This invention can provide access to the retinal periphery and simplifies taking images. These sections of the retinal periphery may provide important information about the diseased areas of the peripheral retina permitting evaluation and potential treatment. Additionally, the present invention enables ophthalmologists to visualize and diagnose a variety of ailments including glaucoma, macular degeneration, retinal detachment, and diabetic retinopathy and all peripheral retinal diseases. The OCT system of the present invention can utilize low coherent visible or preferably infra red wave lengths of up to 10640 nm. The OCT system of the present invention can also makes a patient's examination easier by eliminating the time spent to dilate the patients pupil and reducing the focusing time, which improves the patient's tolerance of the procedure since a wide-field fundus photograph can be generated with the same infrared light without blinding the patient with visible light.
In conventional systems no information can be obtained from the vitreoretinal interface in the retinal periphery which is main cause of retinal tear and retinal detachment which is one of the main cause of blindness more frequently in near sighted patients. What is needed is a wide-field retinal imaging OCT system that extends the fields of view>200 degree field.
Additional features and advantages are described herein, and will be apparent from, the following Detailed Description and the figures.
Embodiments of the present invention may include imaging modalities, such as optical coherence tomography, snapshot imaging Polarimetry and computed tomography imaging spectrometer. Additionally, White Light LED, infra red diodes, Nd-YAG as an illumination source, can each maintain excellent image quality across the field of view.
Spectral Domain Optical Coherence Tomography, OCT, operates in substantially the same manner as a low coherence Michelson interferometer. That is, light from a broadband source is separated into a reference and sample arm. Reflected light from both arms is recombined in the detection arm to form interference fringes when the optical path difference between sample and reference arms is within the coherence length of the source. The signal produced by the detection of interference fringes is proportional to the backscatter from the depth structure of the sample. Spectral components of the light in the detector arm are separated by a spectrometer allowing for the detection of interference fringes at different wavelengths corresponding to different optical path differences representing depth information. Structural depth information from the sample is recovered by a Fourier Transform of the spectral data allowing for optical sectioning of the sample. Swept Source OCT operates by replacing a broadband source with a rapidly scanning source that sweeps across a large range of wavelengths. The detector records the backscattered signal for each wavelength and position. By utilizing this methodology the recovered signal is equivalent to Spectral Domain OCT. Swept Source OCT allows for faster axial scanning than conventional Spectral Domain OCT and eliminates the need for a high performance spectrometer. Light from the swept source is coupled into a fiber coupler that separates the light into the reference and sample arms of the OCT system. The reference arm of the OCT system consists of a collimating lens, a block of material for compensating the material dispersion of the source and fixed mirror. Light entering the reference arm is collimated, passes through the dispersion compensating material is reflected by the fixed mirror back through the dispersion compensating material and is coupled into the fiber coupler. The sample arm of the system, responsible for imaging the retina, consists of scan mirrors, an afocal relay, a wide field of view through a concave and or elliptic mirror and subject's eye. The Oct images can be also converted into two dimensional of the retina by the computer soft ware.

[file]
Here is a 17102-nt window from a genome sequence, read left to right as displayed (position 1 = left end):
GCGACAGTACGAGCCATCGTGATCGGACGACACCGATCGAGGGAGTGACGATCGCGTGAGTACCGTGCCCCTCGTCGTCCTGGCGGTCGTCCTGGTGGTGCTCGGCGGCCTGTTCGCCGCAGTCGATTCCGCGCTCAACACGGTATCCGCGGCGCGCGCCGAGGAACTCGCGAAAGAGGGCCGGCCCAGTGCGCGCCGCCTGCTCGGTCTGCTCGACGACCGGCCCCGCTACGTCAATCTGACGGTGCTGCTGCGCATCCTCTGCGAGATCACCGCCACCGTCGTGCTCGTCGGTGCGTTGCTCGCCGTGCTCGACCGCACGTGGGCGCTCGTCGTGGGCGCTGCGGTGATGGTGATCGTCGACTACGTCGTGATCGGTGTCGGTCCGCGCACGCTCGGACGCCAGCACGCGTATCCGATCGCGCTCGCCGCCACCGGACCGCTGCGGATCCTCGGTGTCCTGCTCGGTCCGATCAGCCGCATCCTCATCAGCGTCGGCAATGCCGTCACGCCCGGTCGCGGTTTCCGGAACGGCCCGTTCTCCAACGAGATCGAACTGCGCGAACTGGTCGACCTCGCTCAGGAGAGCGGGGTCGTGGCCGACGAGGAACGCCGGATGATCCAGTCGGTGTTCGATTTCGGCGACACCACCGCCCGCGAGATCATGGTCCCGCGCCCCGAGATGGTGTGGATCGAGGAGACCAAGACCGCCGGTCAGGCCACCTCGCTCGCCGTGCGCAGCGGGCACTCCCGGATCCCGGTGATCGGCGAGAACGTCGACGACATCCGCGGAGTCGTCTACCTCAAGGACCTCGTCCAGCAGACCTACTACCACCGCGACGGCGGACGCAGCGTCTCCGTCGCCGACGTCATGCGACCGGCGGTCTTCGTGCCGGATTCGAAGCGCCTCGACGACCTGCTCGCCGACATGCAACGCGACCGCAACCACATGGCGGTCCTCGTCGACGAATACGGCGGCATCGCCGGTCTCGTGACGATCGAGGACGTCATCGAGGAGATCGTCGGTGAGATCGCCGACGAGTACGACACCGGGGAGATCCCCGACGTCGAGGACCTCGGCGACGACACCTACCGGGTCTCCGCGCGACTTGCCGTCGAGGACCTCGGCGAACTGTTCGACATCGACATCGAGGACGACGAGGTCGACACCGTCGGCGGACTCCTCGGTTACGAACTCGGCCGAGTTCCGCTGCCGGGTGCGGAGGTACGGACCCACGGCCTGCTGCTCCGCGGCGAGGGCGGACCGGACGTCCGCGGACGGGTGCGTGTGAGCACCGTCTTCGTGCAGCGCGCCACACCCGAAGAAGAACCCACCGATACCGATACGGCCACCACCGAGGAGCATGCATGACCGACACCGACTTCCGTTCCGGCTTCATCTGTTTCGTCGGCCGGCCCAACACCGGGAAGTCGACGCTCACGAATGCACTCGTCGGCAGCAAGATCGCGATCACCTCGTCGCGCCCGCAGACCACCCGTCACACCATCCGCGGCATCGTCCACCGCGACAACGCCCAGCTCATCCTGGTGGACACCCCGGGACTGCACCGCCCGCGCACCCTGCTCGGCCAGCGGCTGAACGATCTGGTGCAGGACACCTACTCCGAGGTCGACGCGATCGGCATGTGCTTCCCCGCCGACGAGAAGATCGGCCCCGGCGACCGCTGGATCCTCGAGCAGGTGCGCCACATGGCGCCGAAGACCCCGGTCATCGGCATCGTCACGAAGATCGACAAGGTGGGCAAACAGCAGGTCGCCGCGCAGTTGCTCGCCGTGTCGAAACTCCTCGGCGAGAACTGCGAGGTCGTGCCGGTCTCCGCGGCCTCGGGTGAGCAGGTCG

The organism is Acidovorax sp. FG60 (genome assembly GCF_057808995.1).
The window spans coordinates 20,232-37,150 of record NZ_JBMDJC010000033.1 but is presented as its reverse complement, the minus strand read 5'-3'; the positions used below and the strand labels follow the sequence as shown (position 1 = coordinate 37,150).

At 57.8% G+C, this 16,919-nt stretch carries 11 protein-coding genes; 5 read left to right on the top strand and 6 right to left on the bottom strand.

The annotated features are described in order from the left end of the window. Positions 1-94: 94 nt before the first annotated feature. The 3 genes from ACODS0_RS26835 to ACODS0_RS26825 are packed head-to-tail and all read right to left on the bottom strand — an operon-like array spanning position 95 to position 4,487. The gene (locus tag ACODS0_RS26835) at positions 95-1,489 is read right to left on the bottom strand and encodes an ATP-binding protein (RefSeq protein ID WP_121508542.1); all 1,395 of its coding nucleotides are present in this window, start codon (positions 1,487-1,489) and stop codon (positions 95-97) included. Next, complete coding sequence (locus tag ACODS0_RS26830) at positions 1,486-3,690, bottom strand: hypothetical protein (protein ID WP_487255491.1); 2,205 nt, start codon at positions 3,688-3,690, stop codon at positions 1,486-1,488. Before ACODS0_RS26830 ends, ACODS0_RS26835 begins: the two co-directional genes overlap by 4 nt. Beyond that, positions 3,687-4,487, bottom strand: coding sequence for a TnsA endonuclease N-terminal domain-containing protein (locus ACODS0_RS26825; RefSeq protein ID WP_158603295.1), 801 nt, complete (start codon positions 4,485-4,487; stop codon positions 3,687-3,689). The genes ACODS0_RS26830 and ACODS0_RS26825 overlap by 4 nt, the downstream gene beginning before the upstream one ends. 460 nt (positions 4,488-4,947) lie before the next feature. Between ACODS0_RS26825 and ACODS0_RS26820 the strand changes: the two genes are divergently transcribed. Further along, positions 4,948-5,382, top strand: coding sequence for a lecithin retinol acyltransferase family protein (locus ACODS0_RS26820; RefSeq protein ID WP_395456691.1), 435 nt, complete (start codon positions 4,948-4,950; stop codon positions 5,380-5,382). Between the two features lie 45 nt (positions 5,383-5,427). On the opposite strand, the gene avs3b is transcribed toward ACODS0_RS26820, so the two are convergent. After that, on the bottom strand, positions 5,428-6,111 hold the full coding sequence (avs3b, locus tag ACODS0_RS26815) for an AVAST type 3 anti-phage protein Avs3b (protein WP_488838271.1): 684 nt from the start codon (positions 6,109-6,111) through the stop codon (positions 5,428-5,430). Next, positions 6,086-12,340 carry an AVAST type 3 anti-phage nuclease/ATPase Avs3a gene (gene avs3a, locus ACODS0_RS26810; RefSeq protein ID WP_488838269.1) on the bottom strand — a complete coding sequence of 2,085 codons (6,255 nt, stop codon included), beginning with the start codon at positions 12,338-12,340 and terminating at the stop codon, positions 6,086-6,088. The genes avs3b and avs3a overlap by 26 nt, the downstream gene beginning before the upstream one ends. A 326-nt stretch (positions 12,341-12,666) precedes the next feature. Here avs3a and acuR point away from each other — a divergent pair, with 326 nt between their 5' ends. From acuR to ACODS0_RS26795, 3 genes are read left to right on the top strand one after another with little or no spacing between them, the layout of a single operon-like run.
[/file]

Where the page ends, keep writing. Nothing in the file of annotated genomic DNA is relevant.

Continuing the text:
The embodiments of the present invention may utilize a concave mirror 10 (circular or elliptical) that focuses a beam of light 12 toward its focal point located inside the patient's pupil (of 2-6 mm or larger diameter). The beam scanner and receivers are attached to the mirror. As shown in
It is generally not possible to wobble (i.e., oscillate) rapidly a heavy fundus camera, nor would such wobbling significantly move the camera's view inside the eye. Additionally, a strip of an elliptical can be rotated along its axis if an emitter is attached to the mirror. This rotation may eliminate the need of an emitter oscillating in a circular fashion, since the elliptical mirror can rotate 360 degree thus covering the entire field of fundus.